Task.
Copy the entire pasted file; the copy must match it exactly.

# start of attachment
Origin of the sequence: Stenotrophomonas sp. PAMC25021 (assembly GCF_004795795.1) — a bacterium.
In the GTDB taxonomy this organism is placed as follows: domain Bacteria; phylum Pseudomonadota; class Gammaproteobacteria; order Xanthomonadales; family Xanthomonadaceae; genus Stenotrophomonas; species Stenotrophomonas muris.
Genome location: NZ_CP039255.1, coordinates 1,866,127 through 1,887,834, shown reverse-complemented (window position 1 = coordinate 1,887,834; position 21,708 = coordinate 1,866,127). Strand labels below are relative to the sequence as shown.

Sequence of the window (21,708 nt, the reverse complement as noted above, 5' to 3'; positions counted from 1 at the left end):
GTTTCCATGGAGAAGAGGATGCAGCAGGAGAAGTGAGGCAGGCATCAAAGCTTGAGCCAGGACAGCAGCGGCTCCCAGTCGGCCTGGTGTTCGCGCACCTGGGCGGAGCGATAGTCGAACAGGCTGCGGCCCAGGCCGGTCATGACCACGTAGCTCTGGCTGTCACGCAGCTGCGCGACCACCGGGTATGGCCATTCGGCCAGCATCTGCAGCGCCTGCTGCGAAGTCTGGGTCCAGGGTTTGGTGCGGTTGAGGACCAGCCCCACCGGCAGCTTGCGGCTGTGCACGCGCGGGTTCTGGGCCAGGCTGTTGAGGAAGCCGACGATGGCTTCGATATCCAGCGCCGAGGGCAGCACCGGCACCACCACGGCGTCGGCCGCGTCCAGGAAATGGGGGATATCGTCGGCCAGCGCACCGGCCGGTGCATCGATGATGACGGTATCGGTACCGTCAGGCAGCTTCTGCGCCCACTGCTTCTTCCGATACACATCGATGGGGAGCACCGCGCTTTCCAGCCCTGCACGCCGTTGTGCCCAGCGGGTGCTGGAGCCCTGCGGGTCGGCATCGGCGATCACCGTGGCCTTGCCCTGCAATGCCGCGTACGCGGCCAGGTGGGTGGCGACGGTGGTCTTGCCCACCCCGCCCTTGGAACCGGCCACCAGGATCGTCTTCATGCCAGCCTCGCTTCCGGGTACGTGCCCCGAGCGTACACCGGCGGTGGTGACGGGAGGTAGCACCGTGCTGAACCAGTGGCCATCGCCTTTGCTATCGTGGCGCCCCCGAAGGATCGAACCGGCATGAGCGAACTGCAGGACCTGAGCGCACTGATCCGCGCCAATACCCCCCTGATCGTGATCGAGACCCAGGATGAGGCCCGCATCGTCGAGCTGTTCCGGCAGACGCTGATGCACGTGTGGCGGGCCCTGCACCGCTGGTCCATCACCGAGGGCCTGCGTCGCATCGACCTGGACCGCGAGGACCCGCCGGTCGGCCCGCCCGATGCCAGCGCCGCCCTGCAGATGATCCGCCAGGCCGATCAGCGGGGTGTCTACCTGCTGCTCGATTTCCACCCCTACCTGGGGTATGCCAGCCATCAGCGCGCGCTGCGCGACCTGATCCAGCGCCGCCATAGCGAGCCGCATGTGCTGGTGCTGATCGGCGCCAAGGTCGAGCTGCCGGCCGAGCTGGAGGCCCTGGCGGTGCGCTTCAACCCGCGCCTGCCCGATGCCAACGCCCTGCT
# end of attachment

Origin of the sequence: Stenotrophomonas sp. PAMC25021 (assembly GCF_004795795.1) — a bacterium.
In the GTDB taxonomy this organism is placed as follows: domain Bacteria; phylum Pseudomonadota; class Gammaproteobacteria; order Xanthomonadales; family Xanthomonadaceae; genus Stenotrophomonas; species Stenotrophomonas muris.
Genome location: NZ_CP039255.1, coordinates 1,866,127 through 1,887,834, shown reverse-complemented (window position 1 = coordinate 1,887,834; position 21,708 = coordinate 1,866,127). Strand labels below are relative to the sequence as shown.

Sequence of the window (21,708 nt, the reverse complement as noted above, 5' to 3'; positions counted from 1 at the left end):
GTTTCCATGGAGAAGAGGATGCAGCAGGAGAAGTGAGGCAGGCATCAAAGCTTGAGCCAGGACAGCAGCGGCTCCCAGTCGGCCTGGTGTTCGCGCACCTGGGCGGAGCGATAGTCGAACAGGCTGCGGCCCAGGCCGGTCATGACCACGTAGCTCTGGCTGTCACGCAGCTGCGCGACCACCGGGTATGGCCATTCGGCCAGCATCTGCAGCGCCTGCTGCGAAGTCTGGGTCCAGGGTTTGGTGCGGTTGAGGACCAGCCCCACCGGCAGCTTGCGGCTGTGCACGCGCGGGTTCTGGGCCAGGCTGTTGAGGAAGCCGACGATGGCTTCGATATCCAGCGCCGAGGGCAGCACCGGCACCACCACGGCGTCGGCCGCGTCCAGGAAATGGGGGATATCGTCGGCCAGCGCACCGGCCGGTGCATCGATGATGACGGTATCGGTACCGTCAGGCAGCTTCTGCGCCCACTGCTTCTTCCGATACACATCGATGGGGAGCACCGCGCTTTCCAGCCCTGCACGCCGTTGTGCCCAGCGGGTGCTGGAGCCCTGCGGGTCGGCATCGGCGATCACCGTGGCCTTGCCCTGCAATGCCGCGTACGCGGCCAGGTGGGTGGCGACGGTGGTCTTGCCCACCCCGCCCTTGGAACCGGCCACCAGGATCGTCTTCATGCCAGCCTCGCTTCCGGGTACGTGCCCCGAGCGTACACCGGCGGTGGTGACGGGAGGTAGCACCGTGCTGAACCAGTGGCCATCGCCTTTGCTATCGTGGCGCCCCCGAAGGATCGAACCGGCATGAGCGAACTGCAGGACCTGAGCGCACTGATCCGCGCCAATACCCCCCTGATCGTGATCGAGACCCAGGATGAGGCCCGCATCGTCGAGCTGTTCCGGCAGACGCTGATGCACGTGTGGCGGGCCCTGCACCGCTGGTCCATCACCGAGGGCCTGCGTCGCATCGACCTGGACCGCGAGGACCCGCCGGTCGGCCCGCCCGATGCCAGCGCCGCCCTGCAGATGATCCGCCAGGCCGATCAGCGGGGTGTCTACCTGCTGCTCGATTTCCACCCCTACCTGGGGTATGCCAGCCATCAGCGCGCGCTGCGCGACCTGATCCAGCGCCGCCATAGCGAGCCGCATGTGCTGGTGCTGATCGGCGCCAAGGTCGAGCTGCCGGCCGAGCTGGAGGCCCTGGCGGTGCGCTTCAACCCGCGCCTGCCCGATGCCAACGCCCTGCT